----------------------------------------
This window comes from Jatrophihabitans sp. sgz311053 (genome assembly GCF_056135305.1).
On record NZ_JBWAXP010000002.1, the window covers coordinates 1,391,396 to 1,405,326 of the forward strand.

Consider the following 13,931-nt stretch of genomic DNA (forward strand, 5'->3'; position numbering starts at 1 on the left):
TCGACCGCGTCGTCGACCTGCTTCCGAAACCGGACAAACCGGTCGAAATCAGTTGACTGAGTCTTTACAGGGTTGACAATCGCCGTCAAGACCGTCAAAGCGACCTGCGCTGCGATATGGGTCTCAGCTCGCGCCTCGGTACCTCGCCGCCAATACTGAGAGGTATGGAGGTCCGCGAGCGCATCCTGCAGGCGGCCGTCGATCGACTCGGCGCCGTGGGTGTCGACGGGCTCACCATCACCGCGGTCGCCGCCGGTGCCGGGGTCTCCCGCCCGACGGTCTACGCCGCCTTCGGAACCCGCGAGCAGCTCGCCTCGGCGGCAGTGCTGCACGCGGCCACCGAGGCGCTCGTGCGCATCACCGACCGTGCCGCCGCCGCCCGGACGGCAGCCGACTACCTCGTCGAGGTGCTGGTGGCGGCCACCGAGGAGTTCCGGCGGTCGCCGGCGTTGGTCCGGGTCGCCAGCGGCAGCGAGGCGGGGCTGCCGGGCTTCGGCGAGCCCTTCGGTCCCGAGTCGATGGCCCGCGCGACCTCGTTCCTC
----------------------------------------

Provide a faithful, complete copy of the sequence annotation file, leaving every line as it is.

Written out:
This window comes from Jatrophihabitans sp. sgz311053 (genome assembly GCF_056135305.1).
On record NZ_JBWAXP010000002.1, the window covers coordinates 1,391,396 to 1,405,326 of the forward strand.

Consider the following 13,931-nt stretch of genomic DNA (forward strand, 5'->3'; position numbering starts at 1 on the left):
TCGACCGCGTCGTCGACCTGCTTCCGAAACCGGACAAACCGGTCGAAATCAGTTGACTGAGTCTTTACAGGGTTGACAATCGCCGTCAAGACCGTCAAAGCGACCTGCGCTGCGATATGGGTCTCAGCTCGCGCCTCGGTACCTCGCCGCCAATACTGAGAGGTATGGAGGTCCGCGAGCGCATCCTGCAGGCGGCCGTCGATCGACTCGGCGCCGTGGGTGTCGACGGGCTCACCATCACCGCGGTCGCCGCCGGTGCCGGGGTCTCCCGCCCGACGGTCTACGCCGCCTTCGGAACCCGCGAGCAGCTCGCCTCGGCGGCAGTGCTGCACGCGGCCACCGAGGCGCTCGTGCGCATCACCGACCGTGCCGCCGCCGCCCGGACGGCAGCCGACTACCTCGTCGAGGTGCTGGTGGCGGCCACCGAGGAGTTCCGGCGGTCGCCGGCGTTGGTCCGGGTCGCCAGCGGCAGCGAGGCGGGGCTGCCGGGCTTCGGCGAGCCCTTCGGTCCCGAGTCGATGGCCCGCGCGACCTCGTTCCTC